Do Payday Loans Go On Your Credit Report?
There are many things that are not known about payday loans but one of the most common questions asked by people is: “do payday loans go on your credit report?” In order to answer this question we should highlight what payday loans are first and then understand the influence on your credit report.
What Is A Payday Loan?
The payday loan is a short-term, unsecured, small cash loan. You normally borrow against a paystub or a personal check. Borrowers quickly receive easy and fast access to an amount of money that is paid back on the following payday, plus interest, of course. Lenders offer cash and borrowers use that amount however they see fit.
Because of the nature of the loan, a payday loan normally has a high-interest rate. Remember that with loans, when they are really easy to get, interest rates are higher. You can get a payday loan with just an ID card and paystub records.
It should be known that payday lenders normally have a bad reputation and are seen as being predatory. This happens because of the simple reason that cash is offered to those that were turned away by the banks and even by credit unions. The operation is thus expensive since there is always the possibility that the borrower will not pay.
Further Reading: Payday Loans Explained
If you need or want to take out a payday loan, you have to go to a lending store or visit an online website for payday lenders. The lender needs to be shown bank statements and pay stubs for verification. Lenders then simply offer the necessary cash. In return, the money needs to be given back at a specific time.
Online payday loans are nowadays more popular than the regular brick and mortar stores. An online loan application is submitted and money is then transferred to a bank account. Finance charges and loan amounts are credited to the bank account of the lender on the following payday. However, the advent of the internet made it easy for the scammers to start online operations.
Many online lenders are not actually regulated so you have to be really careful. These are the lenders that can really hurt your credit score. Be sure the lender has a good reputation before you agree to a deal.
How Do Payday Loans Affect Your Credit Score?
Payday loans are normally not listed on the records of credit reporting agencies like Equifax, Experian or Trans Union. Even so, the payday loan history can be collected by other credit reporting agencies that are used by lenders in order to check your eligibility as you apply for some loans in the future.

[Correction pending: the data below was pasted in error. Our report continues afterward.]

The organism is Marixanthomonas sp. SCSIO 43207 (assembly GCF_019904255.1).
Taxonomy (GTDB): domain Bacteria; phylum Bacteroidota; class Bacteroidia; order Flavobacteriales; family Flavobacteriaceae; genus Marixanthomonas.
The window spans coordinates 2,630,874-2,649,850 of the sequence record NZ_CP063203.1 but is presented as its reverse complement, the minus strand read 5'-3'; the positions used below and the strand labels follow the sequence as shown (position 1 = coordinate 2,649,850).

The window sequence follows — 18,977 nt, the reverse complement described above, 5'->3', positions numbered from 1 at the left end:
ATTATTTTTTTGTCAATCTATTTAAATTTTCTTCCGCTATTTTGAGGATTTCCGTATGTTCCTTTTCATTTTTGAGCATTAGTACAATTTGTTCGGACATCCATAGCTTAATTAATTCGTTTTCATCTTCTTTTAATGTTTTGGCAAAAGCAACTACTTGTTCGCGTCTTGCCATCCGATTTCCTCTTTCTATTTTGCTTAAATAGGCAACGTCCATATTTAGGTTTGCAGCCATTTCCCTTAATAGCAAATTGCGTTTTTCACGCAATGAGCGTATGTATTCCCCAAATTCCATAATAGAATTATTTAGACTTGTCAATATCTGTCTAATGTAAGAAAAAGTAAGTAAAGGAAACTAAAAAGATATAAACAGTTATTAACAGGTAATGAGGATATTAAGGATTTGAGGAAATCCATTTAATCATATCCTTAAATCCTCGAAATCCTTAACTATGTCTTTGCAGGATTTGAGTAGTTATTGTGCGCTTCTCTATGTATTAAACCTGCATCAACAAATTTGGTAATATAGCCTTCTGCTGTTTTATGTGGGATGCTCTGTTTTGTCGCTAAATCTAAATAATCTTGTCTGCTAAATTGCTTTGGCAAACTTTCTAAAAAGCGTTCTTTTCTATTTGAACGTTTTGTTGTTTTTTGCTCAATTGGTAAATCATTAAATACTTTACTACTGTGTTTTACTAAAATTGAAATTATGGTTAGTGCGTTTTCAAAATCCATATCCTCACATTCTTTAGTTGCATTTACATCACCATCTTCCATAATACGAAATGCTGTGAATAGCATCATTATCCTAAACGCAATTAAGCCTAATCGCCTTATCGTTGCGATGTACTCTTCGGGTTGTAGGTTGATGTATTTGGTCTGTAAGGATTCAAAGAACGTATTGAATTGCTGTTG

The big problem appears if a payday loan is not repaid. If this happens, a debt collector may come into play. He will report your debt to major credit bureaus and your credit score will be impacted. Whenever a payday loan is repaid on time there is no problem.
Extra Tip: You can report that you took out a payday loan if all went well so you can improve your credit score. This is particularly useful in the event your score is low and you work hard to improve it.
What To Do When Payday Loans Cannot Be Repaid
The first thing to do is to contact your lender as soon as you realize you will have problems repaying the loan. Talk about partial payments or see if new temporary payment plans can be arranged. When more time exists, arrangements can be in place. When you do not alert lenders, interests increase and it will be even harder to repay the debt. The lender can sue you in a civil court case if you do not make the repayments on time.
Payday Loan Alternatives To Consider
Before you jump into the payday loan option, it is worth considering other options that may be available for you right now. Those you want to consider are:
- Personal installment loans – Get in touch with a credit union or a bank to see if they offer unsecured personal installment loans. When bank approval is not possible, there are lenders that offer flexible loans.
- Pay advance – See if your employer has a paycheck advance opportunity available. The big benefit here is that you receive a payment advance instead of a loan. You do not have to deal with interest rates. The problem is that you can end up asking for the advances too often when you do not budget properly.